As i ate, i was filled with nostalgia for my childhood when Mama Silver (as we fondly called our nanny, Mama Gold being the one before her who was truly a gold nanny and only left us due to old age), loved making and eating this meal with her hand! She called it 'Osikapa Nwa Nwogbe' and made it so many times! I was a child then and was never there when she cooked it so i only remember the flavours but luckily was able to figure it out... It is so easy to make and is completely fail proof! Here goes;

Serve 8 -10 (you can halve the recipe, i'm just so used to cooking in large quantities as i like to freeze in small bowls so its easy to pick up and warm up when needed)

1 kg long grain rice
75 grams okporo (big crayfish; topped and tailed then rinsed)
50 grams ground crayfish
400 mls palm Oil
6 Stock cubes (Knorr or Maggi etc.)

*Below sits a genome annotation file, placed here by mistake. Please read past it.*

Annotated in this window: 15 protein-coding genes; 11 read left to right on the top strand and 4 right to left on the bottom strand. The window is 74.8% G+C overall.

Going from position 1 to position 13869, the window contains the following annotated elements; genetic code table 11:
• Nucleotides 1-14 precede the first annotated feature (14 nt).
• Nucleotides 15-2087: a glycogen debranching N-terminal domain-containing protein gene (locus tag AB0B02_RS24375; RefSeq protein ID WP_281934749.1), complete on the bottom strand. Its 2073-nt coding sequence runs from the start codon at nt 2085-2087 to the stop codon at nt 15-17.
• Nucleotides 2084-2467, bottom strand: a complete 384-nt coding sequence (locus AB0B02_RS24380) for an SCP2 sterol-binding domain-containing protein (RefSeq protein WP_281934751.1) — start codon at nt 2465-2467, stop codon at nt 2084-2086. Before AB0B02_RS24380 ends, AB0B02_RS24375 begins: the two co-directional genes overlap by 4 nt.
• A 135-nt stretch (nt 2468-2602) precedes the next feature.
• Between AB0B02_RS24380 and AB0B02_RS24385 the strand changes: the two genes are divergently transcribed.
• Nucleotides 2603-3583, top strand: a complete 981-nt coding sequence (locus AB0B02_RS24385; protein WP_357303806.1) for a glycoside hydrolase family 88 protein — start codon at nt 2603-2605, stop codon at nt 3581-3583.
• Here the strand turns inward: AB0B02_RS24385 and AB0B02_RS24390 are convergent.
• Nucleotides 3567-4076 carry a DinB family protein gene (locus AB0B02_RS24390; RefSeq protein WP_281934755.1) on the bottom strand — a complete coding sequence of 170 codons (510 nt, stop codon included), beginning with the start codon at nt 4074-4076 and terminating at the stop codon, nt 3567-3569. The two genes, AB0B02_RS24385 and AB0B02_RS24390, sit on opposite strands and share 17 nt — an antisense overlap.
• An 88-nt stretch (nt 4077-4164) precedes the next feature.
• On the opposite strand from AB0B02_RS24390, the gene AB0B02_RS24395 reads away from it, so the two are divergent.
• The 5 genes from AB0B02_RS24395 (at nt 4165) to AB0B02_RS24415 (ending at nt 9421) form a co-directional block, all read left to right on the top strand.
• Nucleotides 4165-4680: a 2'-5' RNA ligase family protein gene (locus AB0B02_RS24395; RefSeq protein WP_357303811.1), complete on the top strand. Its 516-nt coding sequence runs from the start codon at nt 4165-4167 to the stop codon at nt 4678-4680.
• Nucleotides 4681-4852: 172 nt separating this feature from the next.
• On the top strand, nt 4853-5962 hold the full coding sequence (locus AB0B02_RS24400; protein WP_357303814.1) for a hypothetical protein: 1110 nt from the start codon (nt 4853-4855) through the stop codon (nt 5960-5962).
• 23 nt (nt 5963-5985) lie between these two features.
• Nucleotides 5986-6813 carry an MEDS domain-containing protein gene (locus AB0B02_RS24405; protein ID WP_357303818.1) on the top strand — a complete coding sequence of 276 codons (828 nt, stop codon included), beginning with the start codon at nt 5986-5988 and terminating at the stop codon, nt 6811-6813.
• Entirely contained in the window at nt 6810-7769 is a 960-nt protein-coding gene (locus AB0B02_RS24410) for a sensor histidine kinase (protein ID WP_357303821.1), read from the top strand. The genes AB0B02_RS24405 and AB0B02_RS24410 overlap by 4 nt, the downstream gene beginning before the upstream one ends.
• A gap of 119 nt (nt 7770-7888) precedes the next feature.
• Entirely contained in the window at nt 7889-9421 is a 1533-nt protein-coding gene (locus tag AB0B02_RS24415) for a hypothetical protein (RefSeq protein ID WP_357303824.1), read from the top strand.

4 medium sized pieces of dryfish, panla or smoked fished (deboned and rinsed throughly with warm water)
Salt and Pepper
25 grams scent leave (a.k.a. alulu/effirin/mint; thinly sliced)

Cook rice in a large amount of boiling water until almost done (but still having a little bite to it to accommodate a few more minutes cooking time).

Drain and run the rice over cold water then return drained rice to the pot. Over medium/low heat add all the ingredients except the scent leave, taste and adjust seasoning with salt and pepper, stir and cover the pot.

Once the rice heats through (this should only take a few minutes so watch it closely), stir in scent leave, turn off heat and serve.

Sunday, August 8, 2010

Waking up to homemade yoghurt....

I woke up to homemade yogurt this morning. I have been looking forward to making my own yogurt for a while now and finally did, it was a success! Didn't think i'll get it right at my first try but i did, it was so easy to make and it tasted fresh and oh so yummy, way way better than store bought! Goodbye to store bought, artificially flavoured, preservative loaded and heaven knows what else, yogurt!